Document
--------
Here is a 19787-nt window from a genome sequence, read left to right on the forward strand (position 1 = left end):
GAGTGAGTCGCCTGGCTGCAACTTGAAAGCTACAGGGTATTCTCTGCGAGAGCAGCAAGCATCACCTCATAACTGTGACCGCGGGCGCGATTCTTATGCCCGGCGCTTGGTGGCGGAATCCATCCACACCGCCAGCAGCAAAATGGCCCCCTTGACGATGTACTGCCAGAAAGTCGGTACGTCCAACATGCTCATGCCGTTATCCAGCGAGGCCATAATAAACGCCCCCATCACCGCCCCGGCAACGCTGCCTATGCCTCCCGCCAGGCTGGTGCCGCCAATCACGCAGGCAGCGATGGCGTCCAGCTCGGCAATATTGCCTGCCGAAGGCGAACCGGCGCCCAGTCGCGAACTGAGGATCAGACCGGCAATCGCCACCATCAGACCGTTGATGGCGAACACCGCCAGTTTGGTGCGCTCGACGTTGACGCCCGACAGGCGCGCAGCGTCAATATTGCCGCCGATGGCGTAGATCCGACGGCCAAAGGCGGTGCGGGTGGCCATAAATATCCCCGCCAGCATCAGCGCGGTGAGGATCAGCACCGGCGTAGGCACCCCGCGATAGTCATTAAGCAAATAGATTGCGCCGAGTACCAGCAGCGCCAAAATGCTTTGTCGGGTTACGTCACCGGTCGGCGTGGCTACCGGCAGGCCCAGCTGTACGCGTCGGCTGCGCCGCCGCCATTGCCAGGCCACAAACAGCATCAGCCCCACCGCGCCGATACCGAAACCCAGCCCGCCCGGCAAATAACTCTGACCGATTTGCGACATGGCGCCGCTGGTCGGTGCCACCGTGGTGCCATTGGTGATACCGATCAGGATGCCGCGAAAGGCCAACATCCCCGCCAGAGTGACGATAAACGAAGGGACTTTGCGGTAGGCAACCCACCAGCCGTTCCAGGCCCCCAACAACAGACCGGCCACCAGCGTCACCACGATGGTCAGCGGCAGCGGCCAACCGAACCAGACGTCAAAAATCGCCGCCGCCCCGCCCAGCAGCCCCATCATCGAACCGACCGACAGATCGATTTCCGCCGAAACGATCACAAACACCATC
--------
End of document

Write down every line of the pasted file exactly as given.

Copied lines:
Here is a 19787-nt window from a genome sequence, read left to right on the forward strand (position 1 = left end):
GAGTGAGTCGCCTGGCTGCAACTTGAAAGCTACAGGGTATTCTCTGCGAGAGCAGCAAGCATCACCTCATAACTGTGACCGCGGGCGCGATTCTTATGCCCGGCGCTTGGTGGCGGAATCCATCCACACCGCCAGCAGCAAAATGGCCCCCTTGACGATGTACTGCCAGAAAGTCGGTACGTCCAACATGCTCATGCCGTTATCCAGCGAGGCCATAATAAACGCCCCCATCACCGCCCCGGCAACGCTGCCTATGCCTCCCGCCAGGCTGGTGCCGCCAATCACGCAGGCAGCGATGGCGTCCAGCTCGGCAATATTGCCTGCCGAAGGCGAACCGGCGCCCAGTCGCGAACTGAGGATCAGACCGGCAATCGCCACCATCAGACCGTTGATGGCGAACACCGCCAGTTTGGTGCGCTCGACGTTGACGCCCGACAGGCGCGCAGCGTCAATATTGCCGCCGATGGCGTAGATCCGACGGCCAAAGGCGGTGCGGGTGGCCATAAATATCCCCGCCAGCATCAGCGCGGTGAGGATCAGCACCGGCGTAGGCACCCCGCGATAGTCATTAAGCAAATAGATTGCGCCGAGTACCAGCAGCGCCAAAATGCTTTGTCGGGTTACGTCACCGGTCGGCGTGGCTACCGGCAGGCCCAGCTGTACGCGTCGGCTGCGCCGCCGCCATTGCCAGGCCACAAACAGCATCAGCCCCACCGCGCCGATACCGAAACCCAGCCCGCCCGGCAAATAACTCTGACCGATTTGCGACATGGCGCCGCTGGTCGGTGCCACCGTGGTGCCATTGGTGATACCGATCAGGATGCCGCGAAAGGCCAACATCCCCGCCAGAGTGACGATAAACGAAGGGACTTTGCGGTAGGCAACCCACCAGCCGTTCCAGGCCCCCAACAACAGACCGGCCACCAGCGTCACCACGATGGTCAGCGGCAGCGGCCAACCGAACCAGACGTCAAAAATCGCCGCCGCCCCGCCCAGCAGCCCCATCATCGAACCGACCGACAGATCGATTTCCGCCGAAACGATCACAAACACCATC